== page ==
I was frowning as I was looking out my kitchen window at my main vegetable garden. There were wispy clouds in a powder blue sky. The February sunlight was brightening the landscape like a toddler’s fresh, innocent smile. I should have been happily surveying a yard recently swept clear of decrepit corn stalks and battered bean vines. Instead, all I could see were the glowingly healthy weeds. Perennial weeds, grasses and mallow, were covering large parts of my garden beds that were directly in my view.

Another family member asked about my pained expression, then giggled at my response. She knows how I enjoy myself once I get out in my garden. She simply said, “Then, you should go out there and pull some.” I realized I was momentarily suffering from the sort of paralyzing that happens when you try to think about the whole work load, instead of just getting busy with something. So, I went out with a determined smile, ready to dig at some of those gnarly roots.

I grabbed an emptied chicken grain sack, a spading fork, a dandelion weeder, and a large plastic bin. I had decided to be optimistic about what I might find out there. My father had told me the day before that some of his carrots had overwintered nicely in spite of lack of insulation. I knew I still had some potatoes underground. The bin was for things like that I might find.


Like a missile with exact coordinates pre-programmed, I zeroed in on the most visually offensive site. The garden soil was responsive to the gentle pressure of my bare foot on the spading fork. The well composted earth in the raised beds was crumbly damp and ready to give up the tree-trunk like roots of the mallow, as well as the dense mats of grass. I tried to move in a calm, methodic way, to avoid wrenching my winterized gardening muscles. Soon, I had two bags of weeds as a reward.

There were a few three foot high elm tree seedlings to deal with. They didn’t have leaves yet, but elms are the trees that infest my yard by the 100’s every year. There are also Russian olive, oak, and maple seedlings to contend with, but nothing in the same masses or as well rooted as the elms. On this day, these were again the hardest to pull, their roots going straight down with a tenacity that denies deforestation; but I knew this was probably my best chance for a counter attack. Later in the season, they will not only have new roots to strengthen them, but it will be harder to extract them with other things growing around. I loosened the dirt as deeply as I could, wrapped the above ground portion of the sapling around my fist a couple times, and exerted as hard and steady a force as possible. All five that I took on were conquered, and I tried to ignore that I was only clearing about nine square feet out of an acre.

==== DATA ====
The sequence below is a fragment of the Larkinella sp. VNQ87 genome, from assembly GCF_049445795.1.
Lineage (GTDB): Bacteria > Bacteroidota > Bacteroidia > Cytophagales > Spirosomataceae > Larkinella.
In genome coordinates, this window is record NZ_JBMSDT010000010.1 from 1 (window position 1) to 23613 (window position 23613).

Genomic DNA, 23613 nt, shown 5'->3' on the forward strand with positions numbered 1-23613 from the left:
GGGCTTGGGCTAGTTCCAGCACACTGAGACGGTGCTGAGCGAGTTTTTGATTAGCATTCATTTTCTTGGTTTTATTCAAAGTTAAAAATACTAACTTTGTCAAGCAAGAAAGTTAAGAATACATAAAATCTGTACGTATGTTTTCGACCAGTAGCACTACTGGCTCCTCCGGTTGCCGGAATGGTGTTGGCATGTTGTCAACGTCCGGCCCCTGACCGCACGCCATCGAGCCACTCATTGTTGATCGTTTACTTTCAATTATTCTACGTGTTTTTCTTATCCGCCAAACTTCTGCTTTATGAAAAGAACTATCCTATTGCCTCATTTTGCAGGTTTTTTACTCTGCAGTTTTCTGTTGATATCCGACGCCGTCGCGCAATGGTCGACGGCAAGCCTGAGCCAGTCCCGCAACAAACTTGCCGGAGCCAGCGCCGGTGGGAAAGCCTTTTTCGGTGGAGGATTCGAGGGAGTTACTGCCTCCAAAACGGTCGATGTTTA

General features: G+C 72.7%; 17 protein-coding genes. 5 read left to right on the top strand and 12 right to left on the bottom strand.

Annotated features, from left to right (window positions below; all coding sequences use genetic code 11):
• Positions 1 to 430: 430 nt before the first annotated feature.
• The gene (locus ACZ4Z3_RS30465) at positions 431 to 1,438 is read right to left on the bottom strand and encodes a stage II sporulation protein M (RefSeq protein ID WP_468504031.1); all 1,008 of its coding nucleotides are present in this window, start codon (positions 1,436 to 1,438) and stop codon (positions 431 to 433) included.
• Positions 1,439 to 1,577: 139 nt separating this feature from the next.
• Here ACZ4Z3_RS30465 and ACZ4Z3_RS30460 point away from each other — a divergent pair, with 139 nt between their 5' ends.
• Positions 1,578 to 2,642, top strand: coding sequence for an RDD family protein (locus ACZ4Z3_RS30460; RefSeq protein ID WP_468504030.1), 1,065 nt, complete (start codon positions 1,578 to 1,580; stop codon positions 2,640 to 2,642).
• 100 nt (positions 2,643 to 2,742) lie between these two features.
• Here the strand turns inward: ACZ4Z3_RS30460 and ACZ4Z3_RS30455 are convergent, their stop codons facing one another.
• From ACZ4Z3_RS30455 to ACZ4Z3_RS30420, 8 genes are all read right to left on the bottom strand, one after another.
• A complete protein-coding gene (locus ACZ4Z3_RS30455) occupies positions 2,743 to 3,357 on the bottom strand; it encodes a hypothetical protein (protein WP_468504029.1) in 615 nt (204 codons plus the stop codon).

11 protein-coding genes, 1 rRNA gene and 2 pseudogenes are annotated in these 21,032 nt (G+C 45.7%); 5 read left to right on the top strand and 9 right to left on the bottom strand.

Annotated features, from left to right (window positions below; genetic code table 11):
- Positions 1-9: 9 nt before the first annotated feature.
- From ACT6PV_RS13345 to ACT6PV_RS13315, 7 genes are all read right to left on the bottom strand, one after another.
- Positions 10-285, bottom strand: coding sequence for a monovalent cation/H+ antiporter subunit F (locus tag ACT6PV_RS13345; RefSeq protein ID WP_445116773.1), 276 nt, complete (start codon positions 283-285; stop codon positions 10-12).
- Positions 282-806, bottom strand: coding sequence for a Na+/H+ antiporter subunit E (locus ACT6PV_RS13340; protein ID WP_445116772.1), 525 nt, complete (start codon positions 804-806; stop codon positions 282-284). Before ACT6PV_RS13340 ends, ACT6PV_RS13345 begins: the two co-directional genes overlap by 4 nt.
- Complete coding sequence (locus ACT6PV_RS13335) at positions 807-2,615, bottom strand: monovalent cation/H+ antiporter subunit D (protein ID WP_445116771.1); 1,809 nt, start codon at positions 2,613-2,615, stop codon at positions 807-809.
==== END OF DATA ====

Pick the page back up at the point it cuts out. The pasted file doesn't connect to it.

Working on a distinct area of the garden usually brings the most satisfaction, as I can easily relate to progress if I see whole spaces being cleared of weeds. However, an especially large mallow or dandelion would occasionally taunt me in my peripheral vision from an adjacent raised bed. It was while on one of these side missions that I discovered two neat rows of yellow onions still growing. I proceeded to weed that whole raised bed so that I could fully enjoy looking at the jaunty row of onion tops. I thought I had lost them amidst too closely packed foliage last summer, but like the onions the winter before, these had hung on to be ready to take advantage of the demise of the warm weather crops.


As always, weeding out the grasses was the most tedious work. There were areas where it had established itself like a wall to wall carpet. This is not my lawn grasses, but something that infected my yard a few years ago and goes to seed before I can blink. Even in these cool February conditions, it looked like it was ready to shed seed soon. This inspired me to keep working on it, but I found it helpful both psychologically and physically to vary what plant type I was weeding. I also took some time to pick up handfuls of debris that was collecting in the cracks and crannies of my paved raised bed paths. These leaves and sunflower seeds had been small enough that the blower and raking of the work crew had missed them. I took note that at least cutting down the sunflower heads, even though harvesting them had been out of the question when my mother was ill, would have been good to do. Now, I was going to have sunflowers sprouting in the pea gravel sections of the paths like mad. Or was that me who was going to go mad seeing them there? With my approach of letting things reseed to some extent where they naturally will, maybe some of the inconvenience can be moderated by calling it “thinning and transplanting” for this year’s crop. I can also see if it is worth putting my planned chicken tunnels there for a while.

One small patch of newly hatched lettuce seedling volunteers caught my eye. I mean brand spanking new, tender little lettuce plants. They were a pretty soft green, speckled with red. There will probably be more soon. This is the stuff of spring. And hope. All of this is why I should go out and visit my garden on a crisp February afternoon.



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